Deftly weaving the forays of two individuals, separated by a century, into the unknown heart of Africa, Schulman’s fourth novel, her first in 11 years, tracks an engineer named Jeremy, who in 1889 accepts a contract to supervise the construction of a bridge in British-controlled East Africa, and female botanist Max Tombay, who travels to modern-day Rwanda at the behest of a pharmaceutical company in search of the next blockbuster drug. Though Max treads undaunted into gorilla territory, the threat posed by child soldiers makes her wonder if her search is worth it. Jeremy feels Africa’s pull in a more personal way; he’s an outcast in his Maine town and dreads a life spent at the side of his disapproving widowed mother. Sympathetic to her two loners while accepting their faults, Schulman (A House Named Brazil) nudges her characters into their fears in order to measure their reactions, but her greatest asset is her cultural sensitivity. Finding the lonely orphan in an armed child or the playful cat within a man-eating lion, she yields her story’s mysteries slowly, with evident relish. Agent: Richard Parks, the Richard Parks Agency. (Feb.)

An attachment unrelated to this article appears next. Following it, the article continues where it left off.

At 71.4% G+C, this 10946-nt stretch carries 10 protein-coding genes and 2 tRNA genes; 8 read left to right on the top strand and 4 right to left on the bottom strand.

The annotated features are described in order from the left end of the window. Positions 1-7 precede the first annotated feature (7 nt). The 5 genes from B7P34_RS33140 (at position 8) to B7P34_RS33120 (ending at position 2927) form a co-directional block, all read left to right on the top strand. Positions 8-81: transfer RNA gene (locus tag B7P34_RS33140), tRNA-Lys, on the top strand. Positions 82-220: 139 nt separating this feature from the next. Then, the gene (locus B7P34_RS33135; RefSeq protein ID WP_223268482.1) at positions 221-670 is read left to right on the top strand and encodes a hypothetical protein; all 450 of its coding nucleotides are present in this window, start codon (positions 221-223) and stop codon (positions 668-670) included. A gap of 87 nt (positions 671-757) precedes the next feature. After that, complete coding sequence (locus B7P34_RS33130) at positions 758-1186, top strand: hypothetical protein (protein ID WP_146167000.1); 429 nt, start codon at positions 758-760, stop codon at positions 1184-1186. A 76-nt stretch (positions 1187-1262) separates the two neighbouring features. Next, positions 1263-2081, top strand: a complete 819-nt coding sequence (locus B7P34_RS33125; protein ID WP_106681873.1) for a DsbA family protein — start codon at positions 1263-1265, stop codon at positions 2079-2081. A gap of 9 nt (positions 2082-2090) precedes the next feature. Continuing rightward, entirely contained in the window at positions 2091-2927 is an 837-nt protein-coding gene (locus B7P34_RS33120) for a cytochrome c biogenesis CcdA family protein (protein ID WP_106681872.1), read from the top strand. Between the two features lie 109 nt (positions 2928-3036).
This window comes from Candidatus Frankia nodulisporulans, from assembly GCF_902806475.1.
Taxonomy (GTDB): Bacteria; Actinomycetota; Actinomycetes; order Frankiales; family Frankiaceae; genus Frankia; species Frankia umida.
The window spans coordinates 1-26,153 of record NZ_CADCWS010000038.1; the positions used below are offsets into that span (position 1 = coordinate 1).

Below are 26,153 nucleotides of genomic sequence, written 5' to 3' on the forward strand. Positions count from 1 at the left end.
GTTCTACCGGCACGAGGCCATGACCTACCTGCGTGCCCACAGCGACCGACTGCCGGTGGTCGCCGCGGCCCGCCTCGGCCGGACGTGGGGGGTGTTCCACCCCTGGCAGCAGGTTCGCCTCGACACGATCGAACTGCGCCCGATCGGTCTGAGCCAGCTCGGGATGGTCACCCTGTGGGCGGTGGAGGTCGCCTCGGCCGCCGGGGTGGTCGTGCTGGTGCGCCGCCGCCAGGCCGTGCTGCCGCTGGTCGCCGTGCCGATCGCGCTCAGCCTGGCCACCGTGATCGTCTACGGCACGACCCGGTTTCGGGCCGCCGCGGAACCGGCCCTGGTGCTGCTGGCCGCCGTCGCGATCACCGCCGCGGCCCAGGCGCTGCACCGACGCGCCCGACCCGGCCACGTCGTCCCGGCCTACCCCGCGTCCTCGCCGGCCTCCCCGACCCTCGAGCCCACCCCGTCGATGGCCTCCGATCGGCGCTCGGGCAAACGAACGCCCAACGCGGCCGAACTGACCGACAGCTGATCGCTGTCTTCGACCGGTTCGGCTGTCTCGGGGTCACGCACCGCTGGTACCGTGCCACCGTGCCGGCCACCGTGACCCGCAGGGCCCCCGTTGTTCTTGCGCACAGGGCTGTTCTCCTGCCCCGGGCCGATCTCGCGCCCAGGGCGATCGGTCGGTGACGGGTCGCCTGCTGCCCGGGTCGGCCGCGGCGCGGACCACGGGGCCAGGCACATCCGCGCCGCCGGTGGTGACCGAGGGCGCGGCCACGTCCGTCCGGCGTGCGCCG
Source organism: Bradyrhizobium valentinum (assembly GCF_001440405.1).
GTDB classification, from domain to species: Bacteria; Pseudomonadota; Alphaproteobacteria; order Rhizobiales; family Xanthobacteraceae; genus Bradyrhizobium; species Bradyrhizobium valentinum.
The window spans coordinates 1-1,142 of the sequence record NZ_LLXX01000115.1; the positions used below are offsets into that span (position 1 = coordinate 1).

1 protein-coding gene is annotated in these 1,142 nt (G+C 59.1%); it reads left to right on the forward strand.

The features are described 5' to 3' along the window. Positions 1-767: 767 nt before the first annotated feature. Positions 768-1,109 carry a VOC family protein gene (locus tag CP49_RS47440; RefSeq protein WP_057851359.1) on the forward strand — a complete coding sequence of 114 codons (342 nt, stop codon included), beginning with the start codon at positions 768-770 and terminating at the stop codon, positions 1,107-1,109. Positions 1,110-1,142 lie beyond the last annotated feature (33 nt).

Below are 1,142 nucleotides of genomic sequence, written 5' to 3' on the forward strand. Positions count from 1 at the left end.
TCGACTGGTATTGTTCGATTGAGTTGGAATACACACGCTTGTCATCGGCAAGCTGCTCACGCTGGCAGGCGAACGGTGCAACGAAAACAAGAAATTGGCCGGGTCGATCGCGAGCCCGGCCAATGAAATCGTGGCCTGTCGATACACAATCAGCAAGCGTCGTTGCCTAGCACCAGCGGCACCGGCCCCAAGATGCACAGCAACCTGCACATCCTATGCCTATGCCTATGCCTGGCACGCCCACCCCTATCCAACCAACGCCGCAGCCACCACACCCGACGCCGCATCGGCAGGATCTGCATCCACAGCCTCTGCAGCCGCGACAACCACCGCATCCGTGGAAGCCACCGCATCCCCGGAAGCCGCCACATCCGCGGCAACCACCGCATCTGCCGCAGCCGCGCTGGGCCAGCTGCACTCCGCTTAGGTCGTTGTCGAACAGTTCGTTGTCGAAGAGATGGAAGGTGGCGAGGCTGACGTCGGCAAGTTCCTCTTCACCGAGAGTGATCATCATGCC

Reviewed on: 12/19/2011 Release date: 01/31/2012 Genre: Fiction
During the Covid-19 crisis, Publishers Weekly is providing free digital access to our magazine, archive, and website. To receive the access to the latest issue delivered to your inbox free each week, enter your email below.